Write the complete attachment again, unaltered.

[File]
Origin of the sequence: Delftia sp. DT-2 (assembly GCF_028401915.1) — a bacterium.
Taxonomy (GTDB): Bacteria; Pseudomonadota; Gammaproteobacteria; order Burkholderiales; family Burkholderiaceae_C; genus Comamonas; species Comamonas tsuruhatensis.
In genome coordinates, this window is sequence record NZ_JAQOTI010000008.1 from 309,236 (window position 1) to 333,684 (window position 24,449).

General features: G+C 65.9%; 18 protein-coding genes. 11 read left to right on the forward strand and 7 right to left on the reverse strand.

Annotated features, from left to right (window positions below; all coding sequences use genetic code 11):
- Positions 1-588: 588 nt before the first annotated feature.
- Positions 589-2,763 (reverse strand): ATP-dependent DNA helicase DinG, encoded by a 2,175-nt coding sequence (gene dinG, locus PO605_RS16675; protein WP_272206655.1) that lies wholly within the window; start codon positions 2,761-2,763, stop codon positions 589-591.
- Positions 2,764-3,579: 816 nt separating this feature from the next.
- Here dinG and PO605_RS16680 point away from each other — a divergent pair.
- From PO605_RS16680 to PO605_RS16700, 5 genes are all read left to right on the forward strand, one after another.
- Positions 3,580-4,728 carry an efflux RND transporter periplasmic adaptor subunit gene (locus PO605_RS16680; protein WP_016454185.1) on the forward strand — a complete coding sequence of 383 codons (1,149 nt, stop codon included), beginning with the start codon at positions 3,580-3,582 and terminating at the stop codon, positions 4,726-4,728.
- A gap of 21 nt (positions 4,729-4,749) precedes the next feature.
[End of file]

Origin of the sequence: Delftia sp. DT-2 (assembly GCF_028401915.1) — a bacterium.
Taxonomy (GTDB): Bacteria; Pseudomonadota; Gammaproteobacteria; order Burkholderiales; family Burkholderiaceae_C; genus Comamonas; species Comamonas tsuruhatensis.
In genome coordinates, this window is sequence record NZ_JAQOTI010000008.1 from 309,236 (window position 1) to 333,684 (window position 24,449).

General features: G+C 65.9%; 18 protein-coding genes. 11 read left to right on the forward strand and 7 right to left on the reverse strand.

Annotated features, from left to right (window positions below; all coding sequences use genetic code 11):
- Positions 1-588: 588 nt before the first annotated feature.
- Positions 589-2,763 (reverse strand): ATP-dependent DNA helicase DinG, encoded by a 2,175-nt coding sequence (gene dinG, locus PO605_RS16675; protein WP_272206655.1) that lies wholly within the window; start codon positions 2,761-2,763, stop codon positions 589-591.
- Positions 2,764-3,579: 816 nt separating this feature from the next.
- Here dinG and PO605_RS16680 point away from each other — a divergent pair.
- From PO605_RS16680 to PO605_RS16700, 5 genes are all read left to right on the forward strand, one after another.
- Positions 3,580-4,728 carry an efflux RND transporter periplasmic adaptor subunit gene (locus PO605_RS16680; protein WP_016454185.1) on the forward strand — a complete coding sequence of 383 codons (1,149 nt, stop codon included), beginning with the start codon at positions 3,580-3,582 and terminating at the stop codon, positions 4,726-4,728.
- A gap of 21 nt (positions 4,729-4,749) precedes the next feature.